NHIF moves to curb fraudulent claims


The National Hospital Insurance Fund (NHIF) could be losing millions of shillings in fraudulent claims by contributors.
This comes after a woman was busted in Isinya, Kajiado County trying to use the card to cater for a non-dependant.

Sandra Wangila who works with a flower farm in Isinya allegedly tried to cater for her sister, Diana Wangila’s medical costs using her card contravening the legally gazetted dependants clause by NHIF.

She was arraigned in a Kajiado court allegedly for aiding in impersonation for health insurance.

According to the national health insurer’s Kajiado Branch Manager, Jeniffer Muriuki, the accused tried to use card to cover a non-dependent which is illegal.

“Dependants refer to one’s spouse and children and cannot be extended to other family members,” said Muriuki.
The 17-year-old girl was admitted to a hospital in Isinya last week before the discovery was made on Friday by the hospital which promptly informed the NHIF office who swung into action.

Muriuki says that it is illegal to use the card on non-dependents and it is a criminal offence.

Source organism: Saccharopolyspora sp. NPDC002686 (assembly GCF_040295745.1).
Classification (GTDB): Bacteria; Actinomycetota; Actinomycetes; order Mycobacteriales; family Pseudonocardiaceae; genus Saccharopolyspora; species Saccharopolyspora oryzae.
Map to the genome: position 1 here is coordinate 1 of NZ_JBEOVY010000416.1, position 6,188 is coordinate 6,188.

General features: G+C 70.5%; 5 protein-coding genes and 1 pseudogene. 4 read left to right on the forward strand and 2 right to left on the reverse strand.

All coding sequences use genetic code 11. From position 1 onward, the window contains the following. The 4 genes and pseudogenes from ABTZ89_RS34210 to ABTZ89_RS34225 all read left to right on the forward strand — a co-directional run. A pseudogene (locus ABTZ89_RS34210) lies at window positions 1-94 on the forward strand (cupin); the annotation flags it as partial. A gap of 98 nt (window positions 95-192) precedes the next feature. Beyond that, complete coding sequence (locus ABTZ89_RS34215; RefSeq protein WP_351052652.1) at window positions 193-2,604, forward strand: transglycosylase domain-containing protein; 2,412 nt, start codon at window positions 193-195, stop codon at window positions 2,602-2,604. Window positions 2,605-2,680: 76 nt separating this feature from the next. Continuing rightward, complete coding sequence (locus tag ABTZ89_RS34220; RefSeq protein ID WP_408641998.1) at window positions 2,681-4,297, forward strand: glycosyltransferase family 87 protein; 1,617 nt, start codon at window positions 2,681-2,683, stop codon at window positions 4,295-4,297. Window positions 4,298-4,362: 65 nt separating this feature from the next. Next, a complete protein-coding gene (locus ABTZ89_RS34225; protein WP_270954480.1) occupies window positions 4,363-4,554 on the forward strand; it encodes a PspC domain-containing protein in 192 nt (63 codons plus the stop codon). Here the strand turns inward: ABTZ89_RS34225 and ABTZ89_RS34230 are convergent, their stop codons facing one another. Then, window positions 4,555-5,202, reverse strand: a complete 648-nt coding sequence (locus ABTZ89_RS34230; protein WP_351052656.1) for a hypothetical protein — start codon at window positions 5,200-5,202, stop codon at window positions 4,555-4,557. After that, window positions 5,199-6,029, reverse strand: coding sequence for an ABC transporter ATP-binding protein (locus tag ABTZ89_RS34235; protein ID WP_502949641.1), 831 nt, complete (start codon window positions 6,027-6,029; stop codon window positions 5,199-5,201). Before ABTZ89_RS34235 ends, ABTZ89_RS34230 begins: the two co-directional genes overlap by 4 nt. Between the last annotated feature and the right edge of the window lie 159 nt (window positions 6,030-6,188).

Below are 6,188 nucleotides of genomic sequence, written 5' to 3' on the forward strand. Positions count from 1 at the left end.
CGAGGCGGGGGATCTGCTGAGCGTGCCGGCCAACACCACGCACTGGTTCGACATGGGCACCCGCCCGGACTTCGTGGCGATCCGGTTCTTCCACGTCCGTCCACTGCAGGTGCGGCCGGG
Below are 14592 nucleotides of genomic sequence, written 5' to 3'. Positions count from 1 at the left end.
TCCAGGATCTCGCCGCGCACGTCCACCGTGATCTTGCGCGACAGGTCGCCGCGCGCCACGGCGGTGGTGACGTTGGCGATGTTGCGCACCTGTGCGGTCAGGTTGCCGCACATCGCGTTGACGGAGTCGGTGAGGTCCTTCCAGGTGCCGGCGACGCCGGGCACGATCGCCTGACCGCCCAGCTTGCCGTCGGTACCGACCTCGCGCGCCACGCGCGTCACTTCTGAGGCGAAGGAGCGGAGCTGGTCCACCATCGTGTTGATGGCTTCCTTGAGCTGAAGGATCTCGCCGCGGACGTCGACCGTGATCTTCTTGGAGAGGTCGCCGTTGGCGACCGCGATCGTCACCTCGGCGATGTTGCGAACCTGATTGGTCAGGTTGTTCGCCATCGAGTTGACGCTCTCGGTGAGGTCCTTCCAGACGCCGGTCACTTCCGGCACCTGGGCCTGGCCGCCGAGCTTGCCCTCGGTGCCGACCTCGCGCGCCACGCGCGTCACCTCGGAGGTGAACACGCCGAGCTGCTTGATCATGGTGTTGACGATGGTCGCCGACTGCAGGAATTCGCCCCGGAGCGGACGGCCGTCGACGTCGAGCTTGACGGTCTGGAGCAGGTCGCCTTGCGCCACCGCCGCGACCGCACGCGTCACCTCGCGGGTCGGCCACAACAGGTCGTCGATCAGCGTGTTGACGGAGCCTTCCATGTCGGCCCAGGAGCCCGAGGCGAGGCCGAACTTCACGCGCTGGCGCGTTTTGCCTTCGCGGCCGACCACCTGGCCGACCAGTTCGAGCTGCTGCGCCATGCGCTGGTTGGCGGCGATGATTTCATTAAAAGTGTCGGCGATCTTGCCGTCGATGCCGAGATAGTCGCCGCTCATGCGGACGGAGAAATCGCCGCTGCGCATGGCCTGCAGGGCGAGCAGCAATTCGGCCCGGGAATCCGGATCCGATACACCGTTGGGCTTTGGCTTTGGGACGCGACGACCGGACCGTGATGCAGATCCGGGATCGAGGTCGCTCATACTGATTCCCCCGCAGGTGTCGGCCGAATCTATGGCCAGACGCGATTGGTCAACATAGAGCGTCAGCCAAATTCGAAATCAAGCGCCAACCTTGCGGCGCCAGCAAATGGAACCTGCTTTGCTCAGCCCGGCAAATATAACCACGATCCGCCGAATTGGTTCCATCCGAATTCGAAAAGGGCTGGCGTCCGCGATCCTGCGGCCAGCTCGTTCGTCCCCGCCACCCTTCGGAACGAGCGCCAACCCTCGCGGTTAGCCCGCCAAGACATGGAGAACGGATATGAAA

She warns, “The public should be warned that anybody who impersonates another in order to benefit, does so fraudulently and will face criminal charges.”
Muriuki says that such cases may have been going on undetected but health facilities are now being sensitised to ensure that only beneficiaries are catered for as stipulated by the law.
NHIF CEO, Geoffrey Mwangi says that such cases are not common due to increased surveillance which has deterred unscrupulous health facilities.
“It is usually a collusion but we started cracking down on health facilities but now we are taking it to individual levels in order to weed out this problem once and for all,” says Mwangi.
He further says that the NHIF Act provides for a fine of Sh50,000 and a jail term of upto six months while the Penal Code provides for prison term of three years.

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